Tuesday, February 13, 2018

My Thoughts on Pitchers & Catchers Day 2018

Good afternoon Yankees family, and a big welcome back to Major League Baseball. I missed you all. Today pitchers and catchers reported to George M. Steinbrenner Field and to spring training camps all across the south as baseball officially returned to us all today, and not a moment too soon. What a winter, huh? While the winter looked like it could be a fun one at first with the acquisition of Giancarlo Stanton the market has seemingly come to a screeching halt leaving many big-name free agents still without a job as spring camps open up today. Who would have thought on February 13th that JD Martinez, Jake Arrieta and Eric Hosmer would still be looking for work? Who would have thought that Mike Moustakas would be without a hot corner to man at this point in the winter? If anyone raises their hand to either of these questions I would have zero issue with questioning your honesty and credibility as a person. It has been a weird offseason, and I hope it doesn’t lead to that “S” word that everyone has been throwing around lately.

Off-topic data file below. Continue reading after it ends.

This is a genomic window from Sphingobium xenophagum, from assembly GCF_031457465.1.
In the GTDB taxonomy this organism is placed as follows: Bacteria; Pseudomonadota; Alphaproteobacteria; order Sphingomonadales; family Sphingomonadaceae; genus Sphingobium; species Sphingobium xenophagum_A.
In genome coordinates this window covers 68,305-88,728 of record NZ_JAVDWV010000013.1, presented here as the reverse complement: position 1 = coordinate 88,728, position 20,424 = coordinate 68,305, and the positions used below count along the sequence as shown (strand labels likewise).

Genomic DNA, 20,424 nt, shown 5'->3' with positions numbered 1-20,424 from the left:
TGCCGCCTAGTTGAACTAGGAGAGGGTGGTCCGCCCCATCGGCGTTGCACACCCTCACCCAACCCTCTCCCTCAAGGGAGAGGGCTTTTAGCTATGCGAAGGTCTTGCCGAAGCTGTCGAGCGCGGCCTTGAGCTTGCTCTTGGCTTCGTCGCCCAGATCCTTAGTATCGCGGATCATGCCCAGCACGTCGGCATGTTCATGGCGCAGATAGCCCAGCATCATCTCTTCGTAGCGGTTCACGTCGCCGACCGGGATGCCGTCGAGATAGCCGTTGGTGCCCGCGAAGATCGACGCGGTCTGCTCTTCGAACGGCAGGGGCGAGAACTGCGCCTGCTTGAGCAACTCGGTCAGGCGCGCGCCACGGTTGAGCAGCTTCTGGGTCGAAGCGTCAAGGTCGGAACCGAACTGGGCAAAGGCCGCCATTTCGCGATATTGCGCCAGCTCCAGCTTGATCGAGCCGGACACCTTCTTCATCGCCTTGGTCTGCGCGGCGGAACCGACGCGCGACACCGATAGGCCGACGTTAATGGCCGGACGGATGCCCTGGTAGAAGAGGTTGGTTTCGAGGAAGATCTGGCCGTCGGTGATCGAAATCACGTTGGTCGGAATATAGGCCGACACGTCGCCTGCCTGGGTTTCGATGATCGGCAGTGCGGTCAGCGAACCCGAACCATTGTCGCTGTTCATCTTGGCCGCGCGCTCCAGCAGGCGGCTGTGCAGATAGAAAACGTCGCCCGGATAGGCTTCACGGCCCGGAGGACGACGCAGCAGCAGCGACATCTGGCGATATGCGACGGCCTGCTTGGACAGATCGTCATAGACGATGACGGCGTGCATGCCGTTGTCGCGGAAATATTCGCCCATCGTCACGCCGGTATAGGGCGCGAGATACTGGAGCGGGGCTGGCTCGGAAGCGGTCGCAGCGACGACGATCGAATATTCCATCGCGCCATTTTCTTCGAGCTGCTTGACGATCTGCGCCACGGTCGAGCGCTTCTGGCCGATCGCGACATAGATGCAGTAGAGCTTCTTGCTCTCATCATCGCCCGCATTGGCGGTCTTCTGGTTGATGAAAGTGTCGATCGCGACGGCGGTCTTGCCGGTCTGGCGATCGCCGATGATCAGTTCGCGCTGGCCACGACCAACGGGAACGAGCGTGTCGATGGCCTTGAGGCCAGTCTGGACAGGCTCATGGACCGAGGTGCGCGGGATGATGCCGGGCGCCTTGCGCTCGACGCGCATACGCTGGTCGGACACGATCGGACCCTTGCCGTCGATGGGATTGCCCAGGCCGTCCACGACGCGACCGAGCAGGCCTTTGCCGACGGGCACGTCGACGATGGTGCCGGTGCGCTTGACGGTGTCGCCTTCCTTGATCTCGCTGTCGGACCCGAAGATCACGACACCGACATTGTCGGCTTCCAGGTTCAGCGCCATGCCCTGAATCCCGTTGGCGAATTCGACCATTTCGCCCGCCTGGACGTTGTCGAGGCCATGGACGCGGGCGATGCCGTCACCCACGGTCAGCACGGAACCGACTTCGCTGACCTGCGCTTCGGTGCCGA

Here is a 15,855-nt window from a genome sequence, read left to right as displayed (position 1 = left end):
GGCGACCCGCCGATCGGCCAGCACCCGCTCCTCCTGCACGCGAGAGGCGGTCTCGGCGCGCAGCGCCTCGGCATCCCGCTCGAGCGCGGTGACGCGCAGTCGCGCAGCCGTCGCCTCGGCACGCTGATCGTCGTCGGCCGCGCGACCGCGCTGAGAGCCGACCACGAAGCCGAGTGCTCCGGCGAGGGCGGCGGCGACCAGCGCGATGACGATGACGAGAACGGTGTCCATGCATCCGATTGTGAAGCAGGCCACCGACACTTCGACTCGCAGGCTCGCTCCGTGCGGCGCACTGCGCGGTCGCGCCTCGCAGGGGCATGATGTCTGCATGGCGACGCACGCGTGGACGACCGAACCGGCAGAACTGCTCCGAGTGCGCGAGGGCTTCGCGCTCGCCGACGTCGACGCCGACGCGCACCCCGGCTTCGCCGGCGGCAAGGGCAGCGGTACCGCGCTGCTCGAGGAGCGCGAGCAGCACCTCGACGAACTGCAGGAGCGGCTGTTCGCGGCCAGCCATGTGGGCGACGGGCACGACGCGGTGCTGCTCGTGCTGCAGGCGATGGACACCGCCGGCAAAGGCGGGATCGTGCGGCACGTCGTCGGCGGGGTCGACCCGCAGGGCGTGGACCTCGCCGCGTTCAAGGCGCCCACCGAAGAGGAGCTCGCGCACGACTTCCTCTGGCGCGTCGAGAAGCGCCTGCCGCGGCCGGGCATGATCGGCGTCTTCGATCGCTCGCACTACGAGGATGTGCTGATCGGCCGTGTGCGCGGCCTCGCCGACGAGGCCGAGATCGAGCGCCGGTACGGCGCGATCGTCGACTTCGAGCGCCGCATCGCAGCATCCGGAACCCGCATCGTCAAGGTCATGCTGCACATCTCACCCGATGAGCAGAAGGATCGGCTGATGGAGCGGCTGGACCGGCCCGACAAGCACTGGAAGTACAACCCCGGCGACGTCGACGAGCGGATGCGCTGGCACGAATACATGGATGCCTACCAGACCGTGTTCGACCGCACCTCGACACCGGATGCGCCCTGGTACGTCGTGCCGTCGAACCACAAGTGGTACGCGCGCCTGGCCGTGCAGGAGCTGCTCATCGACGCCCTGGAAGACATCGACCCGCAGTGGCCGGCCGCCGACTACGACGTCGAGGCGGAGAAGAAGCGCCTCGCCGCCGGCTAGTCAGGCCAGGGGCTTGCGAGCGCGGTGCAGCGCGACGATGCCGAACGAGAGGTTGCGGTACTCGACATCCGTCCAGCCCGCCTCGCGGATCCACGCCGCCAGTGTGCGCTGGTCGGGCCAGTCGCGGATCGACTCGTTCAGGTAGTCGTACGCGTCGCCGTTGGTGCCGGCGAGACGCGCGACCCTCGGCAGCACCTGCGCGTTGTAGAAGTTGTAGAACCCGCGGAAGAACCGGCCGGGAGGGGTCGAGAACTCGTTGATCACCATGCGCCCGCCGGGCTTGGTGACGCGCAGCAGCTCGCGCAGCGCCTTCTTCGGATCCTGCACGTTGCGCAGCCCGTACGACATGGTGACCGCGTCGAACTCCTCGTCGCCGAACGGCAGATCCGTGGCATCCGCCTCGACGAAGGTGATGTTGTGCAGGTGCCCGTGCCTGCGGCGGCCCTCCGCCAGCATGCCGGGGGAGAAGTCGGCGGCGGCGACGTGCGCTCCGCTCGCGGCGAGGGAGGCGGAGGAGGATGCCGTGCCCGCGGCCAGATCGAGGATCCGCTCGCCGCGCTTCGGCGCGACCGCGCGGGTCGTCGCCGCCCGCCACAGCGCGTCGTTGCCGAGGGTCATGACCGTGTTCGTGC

While many Yankees fans clamored for the addition of a starting pitcher before the season I have to say that I am happy with the current state of the Yankees starting rotation. Last season the Yankees had a wonderful staff that not only kept the team in a lot of ball games but won a lot of ball games for them as well. This team was one win away from the 2017 World Series with a down season by Masahiro Tanaka, a rookie starter in Jordan Montgomery pitching for the entire season without his best pitch and with an ace from the Oakland Athletics for half a season that couldn’t buy run support if he had all the money in the world. All three of these scenarios should at the very minimum remain the same, if not improve here in 2018. Could Luis Severino take a step back? Sure. Could CC Sabathia finally let father time catch up to him? Also, sure. The thing about this team is that they have the replacements and the ammo to acquire the replacements they need to make a deep run into the 2018 postseason and beyond. The pitching is the least of my worries, especially considering the strength and depth of the Yankees bullpen.